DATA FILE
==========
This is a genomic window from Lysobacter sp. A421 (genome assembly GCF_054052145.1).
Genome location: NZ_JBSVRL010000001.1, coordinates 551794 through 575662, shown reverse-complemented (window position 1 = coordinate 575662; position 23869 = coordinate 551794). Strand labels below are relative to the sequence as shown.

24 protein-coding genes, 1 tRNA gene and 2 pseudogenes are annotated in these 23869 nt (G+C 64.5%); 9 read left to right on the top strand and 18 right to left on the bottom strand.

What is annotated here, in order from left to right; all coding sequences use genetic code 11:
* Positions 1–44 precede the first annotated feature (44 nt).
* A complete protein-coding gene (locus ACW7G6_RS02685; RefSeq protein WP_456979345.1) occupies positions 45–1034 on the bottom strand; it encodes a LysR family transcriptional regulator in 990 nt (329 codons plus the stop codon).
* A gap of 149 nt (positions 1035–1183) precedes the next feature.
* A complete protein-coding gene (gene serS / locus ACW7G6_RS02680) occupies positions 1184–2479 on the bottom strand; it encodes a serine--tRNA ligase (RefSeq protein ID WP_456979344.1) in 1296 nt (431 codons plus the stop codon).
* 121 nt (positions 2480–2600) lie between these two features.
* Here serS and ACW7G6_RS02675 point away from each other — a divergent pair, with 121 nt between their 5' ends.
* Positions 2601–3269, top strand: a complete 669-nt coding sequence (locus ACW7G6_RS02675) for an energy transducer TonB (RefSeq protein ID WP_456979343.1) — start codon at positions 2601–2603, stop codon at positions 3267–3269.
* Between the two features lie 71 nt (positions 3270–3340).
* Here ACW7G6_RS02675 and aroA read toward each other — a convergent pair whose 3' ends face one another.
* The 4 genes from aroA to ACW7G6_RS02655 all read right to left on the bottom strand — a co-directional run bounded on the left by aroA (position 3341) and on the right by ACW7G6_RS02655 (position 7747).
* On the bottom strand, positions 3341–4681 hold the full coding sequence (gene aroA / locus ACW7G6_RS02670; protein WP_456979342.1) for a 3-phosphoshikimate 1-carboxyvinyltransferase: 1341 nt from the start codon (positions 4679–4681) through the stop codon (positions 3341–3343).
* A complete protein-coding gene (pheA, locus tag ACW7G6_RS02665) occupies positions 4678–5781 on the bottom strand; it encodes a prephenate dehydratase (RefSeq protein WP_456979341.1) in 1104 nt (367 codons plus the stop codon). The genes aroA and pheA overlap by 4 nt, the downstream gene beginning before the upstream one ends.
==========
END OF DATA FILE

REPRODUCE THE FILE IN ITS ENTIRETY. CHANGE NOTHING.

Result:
This is a genomic window from Lysobacter sp. A421 (genome assembly GCF_054052145.1).
Genome location: NZ_JBSVRL010000001.1, coordinates 551794 through 575662, shown reverse-complemented (window position 1 = coordinate 575662; position 23869 = coordinate 551794). Strand labels below are relative to the sequence as shown.

24 protein-coding genes, 1 tRNA gene and 2 pseudogenes are annotated in these 23869 nt (G+C 64.5%); 9 read left to right on the top strand and 18 right to left on the bottom strand.

What is annotated here, in order from left to right; all coding sequences use genetic code 11:
* Positions 1–44 precede the first annotated feature (44 nt).
* A complete protein-coding gene (locus ACW7G6_RS02685; RefSeq protein WP_456979345.1) occupies positions 45–1034 on the bottom strand; it encodes a LysR family transcriptional regulator in 990 nt (329 codons plus the stop codon).
* A gap of 149 nt (positions 1035–1183) precedes the next feature.
* A complete protein-coding gene (gene serS / locus ACW7G6_RS02680) occupies positions 1184–2479 on the bottom strand; it encodes a serine--tRNA ligase (RefSeq protein ID WP_456979344.1) in 1296 nt (431 codons plus the stop codon).
* 121 nt (positions 2480–2600) lie between these two features.
* Here serS and ACW7G6_RS02675 point away from each other — a divergent pair, with 121 nt between their 5' ends.
* Positions 2601–3269, top strand: a complete 669-nt coding sequence (locus ACW7G6_RS02675) for an energy transducer TonB (RefSeq protein ID WP_456979343.1) — start codon at positions 2601–2603, stop codon at positions 3267–3269.
* Between the two features lie 71 nt (positions 3270–3340).
* Here ACW7G6_RS02675 and aroA read toward each other — a convergent pair whose 3' ends face one another.
* The 4 genes from aroA to ACW7G6_RS02655 all read right to left on the bottom strand — a co-directional run bounded on the left by aroA (position 3341) and on the right by ACW7G6_RS02655 (position 7747).
* On the bottom strand, positions 3341–4681 hold the full coding sequence (gene aroA / locus ACW7G6_RS02670; protein WP_456979342.1) for a 3-phosphoshikimate 1-carboxyvinyltransferase: 1341 nt from the start codon (positions 4679–4681) through the stop codon (positions 3341–3343).
* A complete protein-coding gene (pheA, locus tag ACW7G6_RS02665) occupies positions 4678–5781 on the bottom strand; it encodes a prephenate dehydratase (RefSeq protein WP_456979341.1) in 1104 nt (367 codons plus the stop codon). The genes aroA and pheA overlap by 4 nt, the downstream gene beginning before the upstream one ends.